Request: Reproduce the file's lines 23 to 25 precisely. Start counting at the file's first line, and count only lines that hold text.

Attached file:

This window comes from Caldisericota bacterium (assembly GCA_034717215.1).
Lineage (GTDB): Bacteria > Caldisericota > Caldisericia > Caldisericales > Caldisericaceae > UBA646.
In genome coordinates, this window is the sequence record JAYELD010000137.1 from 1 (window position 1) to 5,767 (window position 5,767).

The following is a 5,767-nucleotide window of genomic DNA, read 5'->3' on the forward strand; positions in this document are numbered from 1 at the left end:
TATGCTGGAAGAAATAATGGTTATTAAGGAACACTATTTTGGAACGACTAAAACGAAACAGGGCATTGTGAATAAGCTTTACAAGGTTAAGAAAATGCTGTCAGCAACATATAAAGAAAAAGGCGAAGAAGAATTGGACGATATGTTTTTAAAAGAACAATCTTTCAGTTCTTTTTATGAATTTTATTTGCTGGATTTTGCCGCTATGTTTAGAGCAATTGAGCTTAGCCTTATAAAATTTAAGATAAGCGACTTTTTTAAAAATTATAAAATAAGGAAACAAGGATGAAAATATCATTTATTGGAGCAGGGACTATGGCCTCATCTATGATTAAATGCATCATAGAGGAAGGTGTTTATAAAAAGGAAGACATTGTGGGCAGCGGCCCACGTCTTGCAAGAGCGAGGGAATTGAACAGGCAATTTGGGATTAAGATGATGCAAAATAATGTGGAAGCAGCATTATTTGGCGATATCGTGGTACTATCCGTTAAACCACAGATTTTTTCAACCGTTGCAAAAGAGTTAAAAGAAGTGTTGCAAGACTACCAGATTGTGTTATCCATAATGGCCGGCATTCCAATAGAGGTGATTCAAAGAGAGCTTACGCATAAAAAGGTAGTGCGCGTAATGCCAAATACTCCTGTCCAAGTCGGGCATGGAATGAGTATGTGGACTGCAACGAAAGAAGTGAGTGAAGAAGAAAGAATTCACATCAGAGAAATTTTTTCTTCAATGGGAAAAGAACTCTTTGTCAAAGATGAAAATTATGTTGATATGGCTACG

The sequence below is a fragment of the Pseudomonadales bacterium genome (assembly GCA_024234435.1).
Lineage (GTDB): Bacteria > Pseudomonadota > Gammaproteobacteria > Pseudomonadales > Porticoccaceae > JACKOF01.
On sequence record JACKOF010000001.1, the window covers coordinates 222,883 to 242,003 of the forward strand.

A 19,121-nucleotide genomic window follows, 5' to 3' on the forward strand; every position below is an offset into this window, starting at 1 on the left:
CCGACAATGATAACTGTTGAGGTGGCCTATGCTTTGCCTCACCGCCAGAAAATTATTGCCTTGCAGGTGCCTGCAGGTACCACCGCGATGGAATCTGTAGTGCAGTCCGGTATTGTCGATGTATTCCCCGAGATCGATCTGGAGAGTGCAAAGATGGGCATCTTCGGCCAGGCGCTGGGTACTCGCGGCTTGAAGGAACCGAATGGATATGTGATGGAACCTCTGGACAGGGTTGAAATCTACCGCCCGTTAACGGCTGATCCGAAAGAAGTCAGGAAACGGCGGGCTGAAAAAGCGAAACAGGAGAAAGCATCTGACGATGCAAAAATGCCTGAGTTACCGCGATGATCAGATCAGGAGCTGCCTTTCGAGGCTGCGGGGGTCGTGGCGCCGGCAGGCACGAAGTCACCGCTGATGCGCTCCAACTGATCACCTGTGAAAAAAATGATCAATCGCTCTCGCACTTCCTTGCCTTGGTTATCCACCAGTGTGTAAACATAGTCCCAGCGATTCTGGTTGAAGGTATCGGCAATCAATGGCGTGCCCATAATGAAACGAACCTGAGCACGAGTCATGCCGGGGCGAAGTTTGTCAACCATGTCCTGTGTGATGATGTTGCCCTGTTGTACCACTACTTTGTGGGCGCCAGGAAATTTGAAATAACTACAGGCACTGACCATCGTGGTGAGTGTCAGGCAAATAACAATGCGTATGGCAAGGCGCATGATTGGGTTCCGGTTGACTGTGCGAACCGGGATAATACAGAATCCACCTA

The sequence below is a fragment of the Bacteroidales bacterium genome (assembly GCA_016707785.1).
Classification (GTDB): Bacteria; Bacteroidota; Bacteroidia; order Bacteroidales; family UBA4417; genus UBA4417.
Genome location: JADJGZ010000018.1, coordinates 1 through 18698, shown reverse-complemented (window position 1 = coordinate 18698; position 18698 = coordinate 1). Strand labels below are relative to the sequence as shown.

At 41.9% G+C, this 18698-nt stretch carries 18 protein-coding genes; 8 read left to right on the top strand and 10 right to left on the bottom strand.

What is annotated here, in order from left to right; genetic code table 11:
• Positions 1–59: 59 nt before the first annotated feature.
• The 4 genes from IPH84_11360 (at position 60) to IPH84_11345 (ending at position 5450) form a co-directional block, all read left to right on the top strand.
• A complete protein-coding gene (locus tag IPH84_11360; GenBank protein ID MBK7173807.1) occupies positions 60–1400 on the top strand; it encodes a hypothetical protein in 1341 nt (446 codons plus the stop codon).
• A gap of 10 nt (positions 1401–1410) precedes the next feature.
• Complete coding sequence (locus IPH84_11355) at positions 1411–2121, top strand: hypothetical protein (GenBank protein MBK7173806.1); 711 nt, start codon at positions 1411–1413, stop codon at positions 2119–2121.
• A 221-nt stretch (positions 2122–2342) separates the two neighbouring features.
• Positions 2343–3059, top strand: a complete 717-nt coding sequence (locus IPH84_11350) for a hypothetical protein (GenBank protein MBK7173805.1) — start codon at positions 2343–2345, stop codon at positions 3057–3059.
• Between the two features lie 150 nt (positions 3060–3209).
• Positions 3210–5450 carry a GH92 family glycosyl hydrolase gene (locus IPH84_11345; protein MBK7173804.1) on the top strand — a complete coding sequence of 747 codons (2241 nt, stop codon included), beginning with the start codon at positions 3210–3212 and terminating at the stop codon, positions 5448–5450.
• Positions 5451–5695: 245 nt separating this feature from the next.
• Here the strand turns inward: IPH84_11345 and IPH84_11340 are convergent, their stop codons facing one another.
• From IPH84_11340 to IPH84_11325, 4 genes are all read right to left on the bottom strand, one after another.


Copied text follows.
• Between the two features lie 150 nt (positions 3060–3209).
• Positions 3210–5450 carry a GH92 family glycosyl hydrolase gene (locus IPH84_11345; protein MBK7173804.1) on the top strand — a complete coding sequence of 747 codons (2241 nt, stop codon included), beginning with the start codon at positions 3210–3212 and terminating at the stop codon, positions 5448–5450.
• Positions 5451–5695: 245 nt separating this feature from the next.